Sunday, December 30, 2012

A Zen State of Mind

Sometimes the only thing standing in the way of a problem and its solution is a good night's sleep. I've often had trouble understanding certain concepts or problems and have woken up the next day to readily understand and solve them. Nothing has changed except perhaps your brain is more engaged or you've digested all the different views, but you feel sharp and focused and everything falls into place.

Woodworking is a lot like that, especially working with hand tools. Combining your focused mind with your hands allows you to enter into a zen state of mind.
Since I don't have any woodworking projects in progress, I've been practicing joinery. But earlier this week, I was practicing cutting tenons by hand in a spare hour before work with horrible results. To be fair, a 700mm length bowsaw with 9 tpi web is quite a bit larger and coarser than all but the absolute largest tenon saws. My saw drifted left and right and back and forward and produced tenons that looked like they'd been cut with a woodchipper. I was convinced the problem wasn't with me, but it was with the saw that had to have been dull.

Today I sharpened most of my saws and was putting off sharpening my bowsaw with the joinery web in it. I paused for a moment and figured that I would try cutting another tenon to see just how dull the saw was. But I cut a perfect tenon with no problem.
The only thing that changed is that I was focused on cutting the tenon instead of getting ready for work
I often experienced this problem with guitar playing when I was beginning. But once I actually started setting time aside in my day to practice, I was able to focus and get better. All the little things that I would have to obsess over became second nature so that I could focus on what the song was supposed to sound like.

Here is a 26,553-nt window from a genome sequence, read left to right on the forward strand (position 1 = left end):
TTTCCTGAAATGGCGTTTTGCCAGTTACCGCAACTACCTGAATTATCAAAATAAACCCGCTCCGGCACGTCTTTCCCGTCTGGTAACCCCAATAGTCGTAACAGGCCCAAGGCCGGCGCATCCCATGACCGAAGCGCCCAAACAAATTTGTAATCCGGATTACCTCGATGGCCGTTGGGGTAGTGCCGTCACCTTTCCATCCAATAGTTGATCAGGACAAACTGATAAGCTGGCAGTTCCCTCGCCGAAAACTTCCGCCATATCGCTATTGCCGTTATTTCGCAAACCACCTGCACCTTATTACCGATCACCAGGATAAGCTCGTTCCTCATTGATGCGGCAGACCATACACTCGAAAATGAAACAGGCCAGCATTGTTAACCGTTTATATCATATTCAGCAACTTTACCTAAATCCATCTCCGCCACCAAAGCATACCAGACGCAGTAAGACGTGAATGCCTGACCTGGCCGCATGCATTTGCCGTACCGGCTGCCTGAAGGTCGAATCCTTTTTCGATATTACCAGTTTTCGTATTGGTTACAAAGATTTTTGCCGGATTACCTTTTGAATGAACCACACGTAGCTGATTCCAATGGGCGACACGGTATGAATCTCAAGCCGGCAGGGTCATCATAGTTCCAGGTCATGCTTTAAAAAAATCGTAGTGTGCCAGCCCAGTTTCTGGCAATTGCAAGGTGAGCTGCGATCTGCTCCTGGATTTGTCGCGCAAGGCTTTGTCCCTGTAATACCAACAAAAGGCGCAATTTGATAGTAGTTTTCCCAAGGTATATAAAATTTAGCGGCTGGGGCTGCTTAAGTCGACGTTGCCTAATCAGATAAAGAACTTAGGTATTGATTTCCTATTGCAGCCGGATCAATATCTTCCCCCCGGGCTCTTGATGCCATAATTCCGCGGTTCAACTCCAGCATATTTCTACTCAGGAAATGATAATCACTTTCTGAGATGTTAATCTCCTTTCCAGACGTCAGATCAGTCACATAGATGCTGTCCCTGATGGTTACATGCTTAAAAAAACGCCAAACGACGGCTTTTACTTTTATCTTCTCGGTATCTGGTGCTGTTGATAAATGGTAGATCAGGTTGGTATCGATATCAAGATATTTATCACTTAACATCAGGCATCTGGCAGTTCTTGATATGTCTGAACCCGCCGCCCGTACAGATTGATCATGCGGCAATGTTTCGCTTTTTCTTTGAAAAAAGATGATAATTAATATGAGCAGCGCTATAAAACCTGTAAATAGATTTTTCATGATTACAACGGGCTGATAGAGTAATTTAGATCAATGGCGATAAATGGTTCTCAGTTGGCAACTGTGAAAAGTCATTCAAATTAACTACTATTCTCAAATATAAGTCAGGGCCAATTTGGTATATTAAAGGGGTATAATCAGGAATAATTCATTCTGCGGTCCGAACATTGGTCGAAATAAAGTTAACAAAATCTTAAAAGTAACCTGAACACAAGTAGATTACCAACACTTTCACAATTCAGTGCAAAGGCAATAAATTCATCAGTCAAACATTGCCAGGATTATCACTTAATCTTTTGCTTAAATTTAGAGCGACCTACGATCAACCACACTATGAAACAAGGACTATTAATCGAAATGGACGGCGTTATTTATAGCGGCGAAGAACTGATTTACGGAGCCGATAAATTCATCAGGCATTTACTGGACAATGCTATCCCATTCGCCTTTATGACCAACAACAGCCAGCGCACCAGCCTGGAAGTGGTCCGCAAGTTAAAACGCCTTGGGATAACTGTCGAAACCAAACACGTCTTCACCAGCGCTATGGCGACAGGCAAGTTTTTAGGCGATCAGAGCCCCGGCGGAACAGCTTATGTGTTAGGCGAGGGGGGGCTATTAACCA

The same thing's happening with woodworking; nothing's changing, I'm just entering into a zen state of mind.

Friday, December 28, 2012

How the Conquistadors Inflated Their Economy

One day I realized I had absolutely no idea how businesses, banks, or the financial world work. That annoys me. So I read an Idiot's guide to economics from the library. The book was pretty dry, but it was a down and dirty quick guide to most of the concepts of economics. Then I started reading a macroeconomics textbook, and now I truly know the meaning of dry. One of the concepts discussed in both books was fiscal and monetary policy. An IS-LM curve (Investment-Savings; Liquidity Preference [money demand]-Money Supply) was introduced which shows how equilibrium exists between the commodity market and the money market with interest rates and income plotted out on the y and x axes respectively. But another idea was introduced which is still an odd concept to me.
And that is the velocity of money.
Simply stated, velocity is equal to the nominal GDP and divided by the money supply, or V=PQ/M. 
And MV=PQ is another way of stating the formula.
So is M=PQ/V.
I remember reading about how the Spanish discovered the Americas and brought back so much silver and gold that it caused rampant inflation for their economy. But being historians, the authors never discussed why that happened. I think the simplest definition of inflation is too much money chasing too few goods which leads to an increase in the price based off of a supply and demand curve. 
But the equation actually shows why inflation happened. Instead of Q increasing, prices increased. Although you would get a higher nominal GDP based off of higher prices, your real GDP would deflate.
So why wouldn't velocity increase with an increased money supply? Velocity is the amount of times money changes hands in the year per unit of currency. So a huge increase in money supply wouldn't necessarily correlate with an increase in velocity.